Wages for immigrants prior to 1776 would sore. I mean when and what condition defines an immigrant from a non-immigrant in the US?
Seems to me this is what the national socialists did with their Aryan ancestry papers.
A few years ago I got bids to paint my apartment. The firm using “union painters” bid $2,000. The other bid $400. Guess which I went with? When they showed up none spoke a bit of English, and I didn’t ask any questions. They did a great job. Anyone who thinks that illegal immigrants don’t have any effect on this particular sector is in willful denial.
I don’t think there is much of a racial/xenophobia effect here. It’s dollars and cents, supply and demand. If anything, the preference in hiring illegal immigrants at cheaper rates than white citizens is anti-xenophobic.
Sammy, it’s always dollars and sense… under the cover of xenophobia and racism (since those aren’t politically correct means of getting rid of the non-whites).
Sammy, sorry… I meant the reverse…. it’s always about xenophobia and racism under the cover of dollars and cents. As I said and showed in my responses above… if it’s not about xenophobia and racism, then why pick on immigrants as the dollars and cents problem?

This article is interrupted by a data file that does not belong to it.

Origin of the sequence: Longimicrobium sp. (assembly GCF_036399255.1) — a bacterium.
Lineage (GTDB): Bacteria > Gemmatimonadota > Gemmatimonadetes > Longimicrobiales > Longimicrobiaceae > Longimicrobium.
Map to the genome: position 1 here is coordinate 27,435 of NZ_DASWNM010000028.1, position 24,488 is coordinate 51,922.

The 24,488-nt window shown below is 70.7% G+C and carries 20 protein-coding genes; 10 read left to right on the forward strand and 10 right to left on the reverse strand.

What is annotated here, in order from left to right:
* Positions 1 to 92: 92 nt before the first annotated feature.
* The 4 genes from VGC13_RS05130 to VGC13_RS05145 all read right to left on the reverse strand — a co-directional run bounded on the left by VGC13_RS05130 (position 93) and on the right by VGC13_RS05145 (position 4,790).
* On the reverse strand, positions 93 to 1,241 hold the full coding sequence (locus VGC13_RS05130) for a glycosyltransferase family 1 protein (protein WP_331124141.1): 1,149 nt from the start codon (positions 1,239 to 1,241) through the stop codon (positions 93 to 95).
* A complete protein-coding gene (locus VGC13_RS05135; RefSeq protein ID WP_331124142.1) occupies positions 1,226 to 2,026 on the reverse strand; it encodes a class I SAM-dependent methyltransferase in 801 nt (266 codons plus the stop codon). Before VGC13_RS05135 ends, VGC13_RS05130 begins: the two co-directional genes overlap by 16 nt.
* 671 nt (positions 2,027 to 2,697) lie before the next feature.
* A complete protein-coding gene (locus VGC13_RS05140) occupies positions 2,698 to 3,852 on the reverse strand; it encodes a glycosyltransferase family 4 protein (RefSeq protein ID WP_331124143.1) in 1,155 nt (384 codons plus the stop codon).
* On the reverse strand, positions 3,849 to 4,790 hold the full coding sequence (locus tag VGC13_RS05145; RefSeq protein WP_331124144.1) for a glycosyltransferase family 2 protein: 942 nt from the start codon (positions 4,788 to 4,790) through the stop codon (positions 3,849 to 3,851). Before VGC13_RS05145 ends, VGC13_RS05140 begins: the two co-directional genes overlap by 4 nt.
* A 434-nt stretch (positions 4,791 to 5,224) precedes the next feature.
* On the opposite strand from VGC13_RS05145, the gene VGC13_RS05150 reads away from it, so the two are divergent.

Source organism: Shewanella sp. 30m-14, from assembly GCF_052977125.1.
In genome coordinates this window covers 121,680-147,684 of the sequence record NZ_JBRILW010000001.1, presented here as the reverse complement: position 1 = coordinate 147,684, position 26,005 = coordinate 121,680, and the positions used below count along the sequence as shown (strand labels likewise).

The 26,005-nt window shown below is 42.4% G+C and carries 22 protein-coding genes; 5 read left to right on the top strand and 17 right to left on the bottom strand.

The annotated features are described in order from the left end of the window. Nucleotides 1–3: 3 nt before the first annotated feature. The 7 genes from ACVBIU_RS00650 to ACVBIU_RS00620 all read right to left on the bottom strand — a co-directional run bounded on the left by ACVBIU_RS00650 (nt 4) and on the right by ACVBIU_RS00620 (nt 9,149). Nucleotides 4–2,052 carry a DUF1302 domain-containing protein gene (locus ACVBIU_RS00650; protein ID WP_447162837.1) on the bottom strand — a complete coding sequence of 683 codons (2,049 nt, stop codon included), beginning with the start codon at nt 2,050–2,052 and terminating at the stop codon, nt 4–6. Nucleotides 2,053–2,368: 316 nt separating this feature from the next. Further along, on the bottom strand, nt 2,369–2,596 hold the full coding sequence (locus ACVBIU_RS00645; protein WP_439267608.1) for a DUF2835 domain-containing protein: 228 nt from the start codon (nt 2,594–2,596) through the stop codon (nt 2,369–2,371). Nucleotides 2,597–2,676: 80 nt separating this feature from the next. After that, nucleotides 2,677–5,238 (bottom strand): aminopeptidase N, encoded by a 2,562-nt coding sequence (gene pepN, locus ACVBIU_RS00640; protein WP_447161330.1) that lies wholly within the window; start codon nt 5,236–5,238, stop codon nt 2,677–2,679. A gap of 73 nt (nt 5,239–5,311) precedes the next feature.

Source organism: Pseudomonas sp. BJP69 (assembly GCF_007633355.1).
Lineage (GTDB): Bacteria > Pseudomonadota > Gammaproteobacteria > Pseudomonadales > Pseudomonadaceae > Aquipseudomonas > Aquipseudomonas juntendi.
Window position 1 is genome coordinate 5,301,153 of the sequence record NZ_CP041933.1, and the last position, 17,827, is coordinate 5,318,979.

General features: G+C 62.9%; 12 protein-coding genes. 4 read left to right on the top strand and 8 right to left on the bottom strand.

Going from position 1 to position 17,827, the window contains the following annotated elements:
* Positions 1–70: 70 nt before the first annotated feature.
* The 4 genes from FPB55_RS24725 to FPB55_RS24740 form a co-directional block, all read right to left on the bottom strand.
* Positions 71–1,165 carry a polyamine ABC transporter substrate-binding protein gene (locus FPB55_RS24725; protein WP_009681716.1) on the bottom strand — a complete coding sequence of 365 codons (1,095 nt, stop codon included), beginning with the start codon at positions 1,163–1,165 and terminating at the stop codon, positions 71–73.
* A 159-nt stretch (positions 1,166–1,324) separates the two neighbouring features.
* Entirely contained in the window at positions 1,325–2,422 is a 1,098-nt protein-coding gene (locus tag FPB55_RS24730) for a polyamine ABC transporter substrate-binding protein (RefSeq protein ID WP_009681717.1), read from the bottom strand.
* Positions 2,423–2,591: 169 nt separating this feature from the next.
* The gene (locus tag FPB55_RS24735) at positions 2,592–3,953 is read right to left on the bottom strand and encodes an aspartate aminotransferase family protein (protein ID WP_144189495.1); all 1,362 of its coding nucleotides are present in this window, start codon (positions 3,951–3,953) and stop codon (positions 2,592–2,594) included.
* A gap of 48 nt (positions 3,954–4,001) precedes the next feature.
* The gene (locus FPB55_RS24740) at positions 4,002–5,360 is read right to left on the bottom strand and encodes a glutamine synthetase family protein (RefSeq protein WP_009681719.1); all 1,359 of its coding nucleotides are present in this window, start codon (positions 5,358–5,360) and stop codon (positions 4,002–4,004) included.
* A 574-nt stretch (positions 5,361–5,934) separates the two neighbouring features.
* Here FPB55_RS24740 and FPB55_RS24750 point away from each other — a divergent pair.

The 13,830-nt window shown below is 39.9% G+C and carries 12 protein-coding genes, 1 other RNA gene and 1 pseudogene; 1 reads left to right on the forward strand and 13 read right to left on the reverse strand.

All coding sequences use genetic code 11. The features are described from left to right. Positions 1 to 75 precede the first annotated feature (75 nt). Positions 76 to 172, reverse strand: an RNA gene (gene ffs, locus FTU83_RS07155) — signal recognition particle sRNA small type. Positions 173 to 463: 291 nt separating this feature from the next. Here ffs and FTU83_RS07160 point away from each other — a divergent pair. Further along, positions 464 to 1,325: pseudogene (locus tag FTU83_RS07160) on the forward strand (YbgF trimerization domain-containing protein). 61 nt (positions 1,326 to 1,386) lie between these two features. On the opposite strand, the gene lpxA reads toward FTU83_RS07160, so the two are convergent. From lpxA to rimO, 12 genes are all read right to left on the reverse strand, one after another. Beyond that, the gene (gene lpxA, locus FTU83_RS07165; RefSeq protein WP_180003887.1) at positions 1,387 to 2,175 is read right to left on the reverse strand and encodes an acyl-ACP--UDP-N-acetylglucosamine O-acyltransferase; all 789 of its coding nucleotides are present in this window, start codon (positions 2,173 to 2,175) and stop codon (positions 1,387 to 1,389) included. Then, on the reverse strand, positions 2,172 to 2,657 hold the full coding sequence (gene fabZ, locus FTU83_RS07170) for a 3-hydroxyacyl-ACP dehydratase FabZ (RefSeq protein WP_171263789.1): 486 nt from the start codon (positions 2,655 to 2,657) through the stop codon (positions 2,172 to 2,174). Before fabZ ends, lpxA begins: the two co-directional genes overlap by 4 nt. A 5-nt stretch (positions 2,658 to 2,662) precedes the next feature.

It is not direct discrimination. Think Lee Atwell . . .
You gotta love the “union painters” thing.
After this post, yesterday and today I am seeing articles about youth labor participation. It’s part of the story.
Conservatives like it both ways… or so they say:
1. They oppose labor unions because they increase labor wages.
2. The opppose immigration because (they say) it decreases labor wages.
But at the same time:
1. They favor importing lower wage labor (immigrants).
2. They favor exporting labor to lower wage nations.
The reality is that conservatives prefer paying labor as little as possible to maximize capital profits, but since that means immigration serves their own best profit interests at the same time they say it displaces domestic labor. But if they say they prefer low wage immigrant labor, then they by definition also prefer displacing domestic labor.